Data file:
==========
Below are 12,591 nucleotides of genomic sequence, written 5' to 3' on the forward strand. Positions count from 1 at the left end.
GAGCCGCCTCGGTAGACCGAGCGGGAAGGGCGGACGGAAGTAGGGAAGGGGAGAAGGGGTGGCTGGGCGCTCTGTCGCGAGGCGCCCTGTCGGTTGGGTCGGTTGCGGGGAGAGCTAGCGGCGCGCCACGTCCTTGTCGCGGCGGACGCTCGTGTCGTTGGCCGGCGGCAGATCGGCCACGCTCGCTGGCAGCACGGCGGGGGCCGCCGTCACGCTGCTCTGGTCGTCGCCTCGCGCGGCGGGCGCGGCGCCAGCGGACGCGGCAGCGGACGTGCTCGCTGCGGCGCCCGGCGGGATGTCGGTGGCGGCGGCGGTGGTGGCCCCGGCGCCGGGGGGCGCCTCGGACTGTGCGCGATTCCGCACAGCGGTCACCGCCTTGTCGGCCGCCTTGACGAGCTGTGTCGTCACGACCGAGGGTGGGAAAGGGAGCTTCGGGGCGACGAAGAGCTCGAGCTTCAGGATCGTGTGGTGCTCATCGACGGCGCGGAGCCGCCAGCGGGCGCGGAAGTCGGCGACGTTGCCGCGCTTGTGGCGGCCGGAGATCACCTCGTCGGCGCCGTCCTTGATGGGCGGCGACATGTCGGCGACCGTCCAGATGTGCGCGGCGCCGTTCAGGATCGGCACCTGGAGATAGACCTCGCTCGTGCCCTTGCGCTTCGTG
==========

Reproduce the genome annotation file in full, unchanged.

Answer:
Below are 12,591 nucleotides of genomic sequence, written 5' to 3' on the forward strand. Positions count from 1 at the left end.
GAGCCGCCTCGGTAGACCGAGCGGGAAGGGCGGACGGAAGTAGGGAAGGGGAGAAGGGGTGGCTGGGCGCTCTGTCGCGAGGCGCCCTGTCGGTTGGGTCGGTTGCGGGGAGAGCTAGCGGCGCGCCACGTCCTTGTCGCGGCGGACGCTCGTGTCGTTGGCCGGCGGCAGATCGGCCACGCTCGCTGGCAGCACGGCGGGGGCCGCCGTCACGCTGCTCTGGTCGTCGCCTCGCGCGGCGGGCGCGGCGCCAGCGGACGCGGCAGCGGACGTGCTCGCTGCGGCGCCCGGCGGGATGTCGGTGGCGGCGGCGGTGGTGGCCCCGGCGCCGGGGGGCGCCTCGGACTGTGCGCGATTCCGCACAGCGGTCACCGCCTTGTCGGCCGCCTTGACGAGCTGTGTCGTCACGACCGAGGGTGGGAAAGGGAGCTTCGGGGCGACGAAGAGCTCGAGCTTCAGGATCGTGTGGTGCTCATCGACGGCGCGGAGCCGCCAGCGGGCGCGGAAGTCGGCGACGTTGCCGCGCTTGTGGCGGCCGGAGATCACCTCGTCGGCGCCGTCCTTGATGGGCGGCGACATGTCGGCGACCGTCCAGATGTGCGCGGCGCCGTTCAGGATCGGCACCTGGAGATAGACCTCGCTCGTGCCCTTGCGCTTCGTG